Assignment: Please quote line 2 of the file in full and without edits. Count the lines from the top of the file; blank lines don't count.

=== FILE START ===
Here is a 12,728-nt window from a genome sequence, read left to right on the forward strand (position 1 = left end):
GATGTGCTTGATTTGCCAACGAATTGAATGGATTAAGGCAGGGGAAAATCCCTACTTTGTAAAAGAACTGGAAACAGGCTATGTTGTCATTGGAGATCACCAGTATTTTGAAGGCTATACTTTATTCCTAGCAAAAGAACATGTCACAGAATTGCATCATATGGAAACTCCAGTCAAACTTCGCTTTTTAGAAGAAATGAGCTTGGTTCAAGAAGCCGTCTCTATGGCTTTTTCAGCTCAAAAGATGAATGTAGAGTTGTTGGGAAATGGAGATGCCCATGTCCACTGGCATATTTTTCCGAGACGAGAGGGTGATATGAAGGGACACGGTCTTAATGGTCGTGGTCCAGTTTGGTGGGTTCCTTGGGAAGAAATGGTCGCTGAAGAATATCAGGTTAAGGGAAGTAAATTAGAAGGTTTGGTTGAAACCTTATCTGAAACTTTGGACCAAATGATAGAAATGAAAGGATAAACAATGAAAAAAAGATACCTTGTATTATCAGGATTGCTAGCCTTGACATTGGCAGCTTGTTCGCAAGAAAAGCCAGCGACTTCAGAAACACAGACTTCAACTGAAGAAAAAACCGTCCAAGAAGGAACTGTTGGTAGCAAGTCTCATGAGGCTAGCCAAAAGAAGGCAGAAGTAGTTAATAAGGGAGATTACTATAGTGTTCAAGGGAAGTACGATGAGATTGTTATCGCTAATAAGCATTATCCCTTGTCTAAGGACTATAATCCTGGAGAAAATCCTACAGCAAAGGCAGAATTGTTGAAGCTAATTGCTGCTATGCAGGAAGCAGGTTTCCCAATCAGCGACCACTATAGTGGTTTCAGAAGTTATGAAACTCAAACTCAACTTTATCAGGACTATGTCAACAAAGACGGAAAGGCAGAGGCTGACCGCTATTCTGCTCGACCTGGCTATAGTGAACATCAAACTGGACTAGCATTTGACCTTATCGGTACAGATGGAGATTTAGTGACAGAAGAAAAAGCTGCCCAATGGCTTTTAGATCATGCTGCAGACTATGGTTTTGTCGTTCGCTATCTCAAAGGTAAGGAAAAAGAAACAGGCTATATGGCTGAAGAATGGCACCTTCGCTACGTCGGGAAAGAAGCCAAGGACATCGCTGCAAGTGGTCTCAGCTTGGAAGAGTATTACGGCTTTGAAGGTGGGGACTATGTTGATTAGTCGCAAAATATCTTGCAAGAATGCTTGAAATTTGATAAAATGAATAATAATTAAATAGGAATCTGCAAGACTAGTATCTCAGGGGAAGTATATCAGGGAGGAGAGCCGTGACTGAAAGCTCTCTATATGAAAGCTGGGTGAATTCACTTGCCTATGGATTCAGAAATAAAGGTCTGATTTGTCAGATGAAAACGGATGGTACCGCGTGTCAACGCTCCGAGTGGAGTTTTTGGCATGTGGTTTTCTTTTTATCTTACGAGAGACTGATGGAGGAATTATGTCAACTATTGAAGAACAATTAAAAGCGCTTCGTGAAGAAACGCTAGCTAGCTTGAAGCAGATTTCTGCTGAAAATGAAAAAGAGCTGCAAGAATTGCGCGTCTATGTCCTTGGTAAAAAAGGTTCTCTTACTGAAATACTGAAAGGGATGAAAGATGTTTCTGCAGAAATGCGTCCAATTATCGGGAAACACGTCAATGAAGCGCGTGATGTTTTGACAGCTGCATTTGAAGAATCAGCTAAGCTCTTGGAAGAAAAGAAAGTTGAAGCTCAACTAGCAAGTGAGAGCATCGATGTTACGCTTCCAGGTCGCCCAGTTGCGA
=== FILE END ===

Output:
GATGTGCTTGATTTGCCAACGAATTGAATGGATTAAGGCAGGGGAAAATCCCTACTTTGTAAAAGAACTGGAAACAGGCTATGTTGTCATTGGAGATCACCAGTATTTTGAAGGCTATACTTTATTCCTAGCAAAAGAACATGTCACAGAATTGCATCATATGGAAACTCCAGTCAAACTTCGCTTTTTAGAAGAAATGAGCTTGGTTCAAGAAGCCGTCTCTATGGCTTTTTCAGCTCAAAAGATGAATGTAGAGTTGTTGGGAAATGGAGATGCCCATGTCCACTGGCATATTTTTCCGAGACGAGAGGGTGATATGAAGGGACACGGTCTTAATGGTCGTGGTCCAGTTTGGTGGGTTCCTTGGGAAGAAATGGTCGCTGAAGAATATCAGGTTAAGGGAAGTAAATTAGAAGGTTTGGTTGAAACCTTATCTGAAACTTTGGACCAAATGATAGAAATGAAAGGATAAACAATGAAAAAAAGATACCTTGTATTATCAGGATTGCTAGCCTTGACATTGGCAGCTTGTTCGCAAGAAAAGCCAGCGACTTCAGAAACACAGACTTCAACTGAAGAAAAAACCGTCCAAGAAGGAACTGTTGGTAGCAAGTCTCATGAGGCTAGCCAAAAGAAGGCAGAAGTAGTTAATAAGGGAGATTACTATAGTGTTCAAGGGAAGTACGATGAGATTGTTATCGCTAATAAGCATTATCCCTTGTCTAAGGACTATAATCCTGGAGAAAATCCTACAGCAAAGGCAGAATTGTTGAAGCTAATTGCTGCTATGCAGGAAGCAGGTTTCCCAATCAGCGACCACTATAGTGGTTTCAGAAGTTATGAAACTCAAACTCAACTTTATCAGGACTATGTCAACAAAGACGGAAAGGCAGAGGCTGACCGCTATTCTGCTCGACCTGGCTATAGTGAACATCAAACTGGACTAGCATTTGACCTTATCGGTACAGATGGAGATTTAGTGACAGAAGAAAAAGCTGCCCAATGGCTTTTAGATCATGCTGCAGACTATGGTTTTGTCGTTCGCTATCTCAAAGGTAAGGAAAAAGAAACAGGCTATATGGCTGAAGAATGGCACCTTCGCTACGTCGGGAAAGAAGCCAAGGACATCGCTGCAAGTGGTCTCAGCTTGGAAGAGTATTACGGCTTTGAAGGTGGGGACTATGTTGATTAGTCGCAAAATATCTTGCAAGAATGCTTGAAATTTGATAAAATGAATAATAATTAAATAGGAATCTGCAAGACTAGTATCTCAGGGGAAGTATATCAGGGAGGAGAGCCGTGACTGAAAGCTCTCTATATGAAAGCTGGGTGAATTCACTTGCCTATGGATTCAGAAATAAAGGTCTGATTTGTCAGATGAAAACGGATGGTACCGCGTGTCAACGCTCCGAGTGGAGTTTTTGGCATGTGGTTTTCTTTTTATCTTACGAGAGACTGATGGAGGAATTATGTCAACTATTGAAGAACAATTAAAAGCGCTTCGTGAAGAAACGCTAGCTAGCTTGAAGCAGATTTCTGCTGAAAATGAAAAAGAGCTGCAAGAATTGCGCGTCTATGTCCTTGGTAAAAAAGGTTCTCTTACTGAAATACTGAAAGGGATGAAAGATGTTTCTGCAGAAATGCGTCCAATTATCGGGAAACACGTCAATGAAGCGCGTGATGTTTTGACAGCTGCATTTGAAGAATCAGCTAAGCTCTTGGAAGAAAAGAAAGTTGAAGCTCAACTAGCAAGTGAGAGCATCGATGTTACGCTTCCAGGTCGCCCAGTTGCGA